“Now that the singer is gone…..where shall I go for the song?”
The question was posed by lyricist Robert Hunter in the aftermath of the death of his writing partner and Grateful Dead guitarist Jerry Garcia. If history is any guide, the question was answered long ago. Just go on the road. For the past two decades, the surviving members of the band have re-surfaced in many incarnations such as The Other Ones, Furthur, The Dead, and now Dead and Company.
Standing in the interminable lines outside the gates of the Jiffy Lube Live amphitheater in Bristow, VA, there was a sense of community that pervaded decades past and that has endured for more than fifty years. It was hard to count how many generations were represented. But there was familiarity and tradition handed down to millennial Deadheads raising their right index fingers in unison without the need for translation: Just one ticket. And when a sign appeared on the video screen during “Hell In a Bucket,” a woman flashed a sign that measured time and distance: “Conceived 30 years ago at a Grateful Dead Concert.”
I have friends who have openly said they will have nothing to do with this version of the Dead. I will admit I had my issues. When the surviving members of the band played their improbable fare thee well shows as the Grateful Dead at Wrigley Field with Trey Anastasio, all the while rumors circulated (soon proven true) that they were going back on the road with John Mayer. But at least they didn’t call it Grateful Dead.
I pretty much laid aside any baggage or conscience to consider a post-Jerry incarnation the very first time I saw John Mayer. When he stepped onstage with a slight bow of humility, he quickly fit in, dazzling with his understated enthusiastic playing. Tonight, Mayer in white socks, cargo shorts and hiking shoes looked like the boy who went to summer Dead camp, learned some tunes and never took his backpack off. In the humid summer night, Mayer stood in contrast to the ghostly Weir, enveloped by his overgrown white mane and beard which made it impossible to read his lips as he muttered and snarled his way through the night.
The show began with a hypnotic seductive groove of “Shakedown Street” that was propelled by bassist Oteil Burbridge and the dual drums of founding members Mickey Hart and Bill Kreutzmann who are like the guys in the back of the office. They’re always there but they hardly get in the way.
Mayer doesn’t try to be someone he’s not and during a slowed down version of “Bertha,” he seemed to savor his vocal enunciations, injecting his own soulful take with every line. Taking off his sunglasses early in the set, he dueted with Weir on “Friend of The Devil. Weir donned an acoustic guitar and sang in almost spoken word as if he was sharing old folklore by the campfire. Where Jerry Garcia once sang the traditional folk song “Peggy-0,” Weir led in an impassioned and memorable reading. By the time they launched into “Cumberland Blues,” it felt like a freight train was coming down the tracks. Such is the interplay between Mayer and Weir that after an extended intro, a simple glance from Weir to Mayer brought them both to the mic.
Weir’s vocals are understandably more limited and in the set’s first closer, “Throwing Stones” it was like a spoken recitation. But Weir is like a sleeping bear waking up and barked out an anti-government line on the night of the first Democratic Party debate. “We’re on our own,” he kept snarling and repeating with the stitched on emblem VOTE noticeably visible on his guitar strap. Mayer’s piercing licks and Weir’s smile ended the first set with Weir saying the familiar words that is a half-century tradition: “We’re gonna take a short break and we’ll be right back.”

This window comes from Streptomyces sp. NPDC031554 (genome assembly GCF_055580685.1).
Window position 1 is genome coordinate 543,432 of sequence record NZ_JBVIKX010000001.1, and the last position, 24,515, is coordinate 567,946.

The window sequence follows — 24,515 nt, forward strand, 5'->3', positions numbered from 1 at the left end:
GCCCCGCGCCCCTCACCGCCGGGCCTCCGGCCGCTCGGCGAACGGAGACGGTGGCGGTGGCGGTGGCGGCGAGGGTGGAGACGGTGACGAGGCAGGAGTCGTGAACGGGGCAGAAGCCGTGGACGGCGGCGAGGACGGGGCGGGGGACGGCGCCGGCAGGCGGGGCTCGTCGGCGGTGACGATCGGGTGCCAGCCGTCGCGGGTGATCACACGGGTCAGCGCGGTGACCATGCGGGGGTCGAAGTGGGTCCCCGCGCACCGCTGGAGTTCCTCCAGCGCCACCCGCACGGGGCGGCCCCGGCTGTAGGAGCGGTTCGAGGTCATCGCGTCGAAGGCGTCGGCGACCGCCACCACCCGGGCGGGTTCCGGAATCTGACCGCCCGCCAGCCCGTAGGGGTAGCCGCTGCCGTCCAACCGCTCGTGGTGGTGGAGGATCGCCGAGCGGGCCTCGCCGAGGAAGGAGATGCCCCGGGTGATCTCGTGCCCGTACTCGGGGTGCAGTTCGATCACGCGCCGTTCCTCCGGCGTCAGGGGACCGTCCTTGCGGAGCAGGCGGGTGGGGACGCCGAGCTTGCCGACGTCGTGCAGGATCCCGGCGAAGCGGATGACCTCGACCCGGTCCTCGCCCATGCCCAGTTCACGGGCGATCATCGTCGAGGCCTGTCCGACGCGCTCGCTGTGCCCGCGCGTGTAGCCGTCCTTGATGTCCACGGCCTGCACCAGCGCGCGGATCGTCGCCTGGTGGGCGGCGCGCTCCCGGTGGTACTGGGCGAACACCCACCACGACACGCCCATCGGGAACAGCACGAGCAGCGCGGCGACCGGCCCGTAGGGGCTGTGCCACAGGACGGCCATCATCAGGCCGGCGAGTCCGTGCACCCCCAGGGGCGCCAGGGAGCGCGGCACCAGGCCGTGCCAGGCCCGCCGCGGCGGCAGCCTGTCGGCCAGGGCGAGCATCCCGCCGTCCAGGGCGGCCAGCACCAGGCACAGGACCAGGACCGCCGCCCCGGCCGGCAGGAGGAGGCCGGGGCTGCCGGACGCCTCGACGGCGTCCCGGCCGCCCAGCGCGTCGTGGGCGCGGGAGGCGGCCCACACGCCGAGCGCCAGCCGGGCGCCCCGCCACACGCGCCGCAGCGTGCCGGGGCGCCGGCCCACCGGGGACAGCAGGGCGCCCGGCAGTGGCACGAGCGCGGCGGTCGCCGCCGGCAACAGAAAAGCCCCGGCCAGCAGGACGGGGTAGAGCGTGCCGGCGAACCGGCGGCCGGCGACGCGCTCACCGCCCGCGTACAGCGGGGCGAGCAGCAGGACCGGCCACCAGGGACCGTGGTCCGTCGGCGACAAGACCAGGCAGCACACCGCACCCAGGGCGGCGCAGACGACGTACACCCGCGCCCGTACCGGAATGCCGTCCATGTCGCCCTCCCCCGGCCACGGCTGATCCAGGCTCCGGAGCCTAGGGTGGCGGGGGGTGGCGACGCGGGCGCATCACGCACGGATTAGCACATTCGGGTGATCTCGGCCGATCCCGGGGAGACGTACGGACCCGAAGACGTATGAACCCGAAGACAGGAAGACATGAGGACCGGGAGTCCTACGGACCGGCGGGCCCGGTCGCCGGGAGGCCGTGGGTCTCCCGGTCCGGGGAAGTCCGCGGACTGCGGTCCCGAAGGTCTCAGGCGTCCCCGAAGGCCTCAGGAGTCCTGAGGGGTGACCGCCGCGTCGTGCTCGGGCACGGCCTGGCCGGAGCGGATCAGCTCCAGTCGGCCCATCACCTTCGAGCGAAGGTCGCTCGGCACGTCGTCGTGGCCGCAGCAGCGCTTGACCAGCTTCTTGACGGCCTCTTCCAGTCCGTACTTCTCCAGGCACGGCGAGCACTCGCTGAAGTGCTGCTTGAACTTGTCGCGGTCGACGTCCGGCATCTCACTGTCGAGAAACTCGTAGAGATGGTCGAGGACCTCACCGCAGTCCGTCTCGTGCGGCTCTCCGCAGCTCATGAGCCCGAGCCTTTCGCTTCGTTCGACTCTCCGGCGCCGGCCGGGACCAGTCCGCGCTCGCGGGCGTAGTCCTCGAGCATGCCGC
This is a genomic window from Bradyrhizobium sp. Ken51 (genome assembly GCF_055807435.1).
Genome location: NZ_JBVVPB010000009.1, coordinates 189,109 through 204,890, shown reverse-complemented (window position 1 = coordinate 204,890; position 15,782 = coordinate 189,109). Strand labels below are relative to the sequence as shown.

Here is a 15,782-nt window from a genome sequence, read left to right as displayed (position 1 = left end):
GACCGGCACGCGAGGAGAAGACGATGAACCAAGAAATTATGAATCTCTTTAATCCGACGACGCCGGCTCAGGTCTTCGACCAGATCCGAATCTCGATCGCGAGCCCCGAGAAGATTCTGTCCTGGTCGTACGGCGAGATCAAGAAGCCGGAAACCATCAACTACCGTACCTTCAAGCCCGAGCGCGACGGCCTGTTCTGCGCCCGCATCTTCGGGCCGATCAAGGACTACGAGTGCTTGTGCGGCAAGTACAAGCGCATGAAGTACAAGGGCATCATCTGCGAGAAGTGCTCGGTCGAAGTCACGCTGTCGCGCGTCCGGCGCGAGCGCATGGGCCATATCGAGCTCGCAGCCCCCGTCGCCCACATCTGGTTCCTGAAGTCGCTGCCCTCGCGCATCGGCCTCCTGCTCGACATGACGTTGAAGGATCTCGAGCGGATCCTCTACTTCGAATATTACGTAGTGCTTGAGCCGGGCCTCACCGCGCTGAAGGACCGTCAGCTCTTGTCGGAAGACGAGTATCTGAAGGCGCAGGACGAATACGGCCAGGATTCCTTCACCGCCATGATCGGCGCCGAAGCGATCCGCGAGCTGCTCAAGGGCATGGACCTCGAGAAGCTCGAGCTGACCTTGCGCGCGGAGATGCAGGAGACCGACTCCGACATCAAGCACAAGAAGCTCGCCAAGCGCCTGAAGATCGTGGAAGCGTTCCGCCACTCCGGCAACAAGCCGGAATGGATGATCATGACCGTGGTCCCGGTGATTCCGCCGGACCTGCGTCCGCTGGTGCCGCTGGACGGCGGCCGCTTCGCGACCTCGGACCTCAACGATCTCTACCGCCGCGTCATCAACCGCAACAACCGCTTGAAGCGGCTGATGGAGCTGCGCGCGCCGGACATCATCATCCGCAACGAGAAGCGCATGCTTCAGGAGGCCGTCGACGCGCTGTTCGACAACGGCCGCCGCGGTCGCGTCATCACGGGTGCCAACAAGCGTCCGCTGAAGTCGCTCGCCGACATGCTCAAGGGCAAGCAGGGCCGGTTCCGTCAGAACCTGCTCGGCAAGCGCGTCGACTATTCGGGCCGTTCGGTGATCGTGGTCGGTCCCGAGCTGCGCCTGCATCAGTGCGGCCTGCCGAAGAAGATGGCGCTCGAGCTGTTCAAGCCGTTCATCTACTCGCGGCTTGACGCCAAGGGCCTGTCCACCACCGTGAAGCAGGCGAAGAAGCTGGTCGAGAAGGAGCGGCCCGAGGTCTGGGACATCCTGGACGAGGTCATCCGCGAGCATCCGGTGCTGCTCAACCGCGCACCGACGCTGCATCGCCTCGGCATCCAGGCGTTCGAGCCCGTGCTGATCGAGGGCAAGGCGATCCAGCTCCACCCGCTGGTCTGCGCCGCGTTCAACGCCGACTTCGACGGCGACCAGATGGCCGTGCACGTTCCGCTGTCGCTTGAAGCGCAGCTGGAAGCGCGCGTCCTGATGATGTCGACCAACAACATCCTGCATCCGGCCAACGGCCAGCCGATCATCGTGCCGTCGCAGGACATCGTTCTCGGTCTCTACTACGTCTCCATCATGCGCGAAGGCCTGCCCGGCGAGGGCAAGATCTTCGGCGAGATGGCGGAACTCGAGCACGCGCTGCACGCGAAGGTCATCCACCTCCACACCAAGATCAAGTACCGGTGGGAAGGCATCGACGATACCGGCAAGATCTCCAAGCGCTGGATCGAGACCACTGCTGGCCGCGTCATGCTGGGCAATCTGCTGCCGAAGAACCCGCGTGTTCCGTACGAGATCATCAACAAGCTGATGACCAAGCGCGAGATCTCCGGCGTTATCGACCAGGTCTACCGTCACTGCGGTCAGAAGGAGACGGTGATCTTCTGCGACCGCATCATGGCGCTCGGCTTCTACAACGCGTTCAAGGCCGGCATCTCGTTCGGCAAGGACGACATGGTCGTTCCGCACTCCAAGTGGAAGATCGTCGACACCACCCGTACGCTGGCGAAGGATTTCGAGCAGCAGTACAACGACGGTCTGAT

When they returned the band sang a cappella to the intro of “Here Comes Sunshine,” a song that ended in all vocals on its last word. As night had come, Weir’s dark recessed eyes looked almost raccoon-ish. “Playing In The Band” began with an extended jam and Mayer raised his eyebrows to keyboardist Jeff Chimenti to bring him back into the song that segued into “China Doll.” It was a highlight sung by Burbridge who was faithful to its brooding, rueful melody, accentuated by Mayer’s bended punctuated notes playing to the sense of the song’s torturedness. Following “China Cat Sunflower” and “I Know You Rider” was a spoiler alert as it appeared on Chimenti’s monitor shown on the video screens. The ritual of “Drums” began shortly after 10:00 as the rhythm section of Hart, Kreutzmann and Burbridge stood in percussive unison with their backs to the audience. Hart broke away to his own electronic toy workshop for an abbreviated “Space” which was too short to summon outer worldly spirits.
Weir and company returned to the bandstand ramping up into a swinging “New Speedway Boogie.” Weir’s best moment of the night came during “A Hard Rain’s Gonna Fall” with its age-old refrains as relevant as ever in the current political climate and world disorder.
Weir played slide through a rollicking “U.S. Blues.” Summer is here and the time was right, at least here tonight, for dancing in the aisles. The band ended the second set and then came back for an encore with Mayer and Weir both playing acoustic guitars to the gem from American Beauty, “Ripple.” There was a bow and the band left stage right. The exit gates were held until the band’s bus circled around the amphitheater within just minutes from the time they waved goodbye. And as it passed, they bid us good night.
Set List: Shakedown Street/Dire Wolf/Hell In a Bucket/Bertha/Friend of The Devil/Peggy-O/Cumberland Blues/Throwing Stones (Break) Here Comes Sunshine/Playing In The Band/China Doll/China Cat Sunflower/I Know You Rider/New Speedway Boogie/US Blues/ Encore: Ripple